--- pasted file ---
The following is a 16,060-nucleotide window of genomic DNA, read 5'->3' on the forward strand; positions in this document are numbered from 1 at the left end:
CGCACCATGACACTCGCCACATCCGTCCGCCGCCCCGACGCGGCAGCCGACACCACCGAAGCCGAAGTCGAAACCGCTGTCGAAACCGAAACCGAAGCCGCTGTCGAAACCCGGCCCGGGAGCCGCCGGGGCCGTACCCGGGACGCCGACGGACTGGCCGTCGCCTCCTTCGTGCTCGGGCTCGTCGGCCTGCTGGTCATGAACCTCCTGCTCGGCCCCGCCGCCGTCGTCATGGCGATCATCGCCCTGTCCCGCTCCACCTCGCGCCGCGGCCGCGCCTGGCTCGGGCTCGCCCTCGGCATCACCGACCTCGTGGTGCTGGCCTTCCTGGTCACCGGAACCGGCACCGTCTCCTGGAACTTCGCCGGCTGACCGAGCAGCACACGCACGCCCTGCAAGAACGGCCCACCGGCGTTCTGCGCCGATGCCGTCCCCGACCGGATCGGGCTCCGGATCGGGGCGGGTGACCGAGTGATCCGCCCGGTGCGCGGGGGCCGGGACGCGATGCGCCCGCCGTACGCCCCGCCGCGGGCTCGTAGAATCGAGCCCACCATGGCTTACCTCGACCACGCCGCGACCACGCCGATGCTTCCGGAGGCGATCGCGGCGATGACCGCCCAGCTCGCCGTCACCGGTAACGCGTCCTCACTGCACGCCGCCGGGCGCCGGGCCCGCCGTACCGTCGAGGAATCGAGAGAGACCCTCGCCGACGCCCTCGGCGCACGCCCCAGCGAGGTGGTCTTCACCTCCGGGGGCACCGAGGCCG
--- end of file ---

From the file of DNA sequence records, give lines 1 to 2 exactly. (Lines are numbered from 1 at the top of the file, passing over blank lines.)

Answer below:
The following is a 16,060-nucleotide window of genomic DNA, read 5'->3' on the forward strand; positions in this document are numbered from 1 at the left end:
CGCACCATGACACTCGCCACATCCGTCCGCCGCCCCGACGCGGCAGCCGACACCACCGAAGCCGAAGTCGAAACCGCTGTCGAAACCGAAACCGAAGCCGCTGTCGAAACCCGGCCCGGGAGCCGCCGGGGCCGTACCCGGGACGCCGACGGACTGGCCGTCGCCTCCTTCGTGCTCGGGCTCGTCGGCCTGCTGGTCATGAACCTCCTGCTCGGCCCCGCCGCCGTCGTCATGGCGATCATCGCCCTGTCCCGCTCCACCTCGCGCCGCGGCCGCGCCTGGCTCGGGCTCGCCCTCGGCATCACCGACCTCGTGGTGCTGGCCTTCCTGGTCACCGGAACCGGCACCGTCTCCTGGAACTTCGCCGGCTGACCGAGCAGCACACGCACGCCCTGCAAGAACGGCCCACCGGCGTTCTGCGCCGATGCCGTCCCCGACCGGATCGGGCTCCGGATCGGGGCGGGTGACCGAGTGATCCGCCCGGTGCGCGGGGGCCGGGACGCGATGCGCCCGCCGTACGCCCCGCCGCGGGCTCGTAGAATCGAGCCCACCATGGCTTACCTCGACCACGCCGCGACCACGCCGATGCTTCCGGAGGCGATCGCGGCGATGACCGCCCAGCTCGCCGTCACCGGTAACGCGTCCTCACTGCACGCCGCCGGGCGCCGGGCCCGCCGTACCGTCGAGGAATCGAGAGAGACCCTCGCCGACGCCCTCGGCGCACGCCCCAGCGAGGTGGTCTTCACCTCCGGGGGCACCGAGGCCG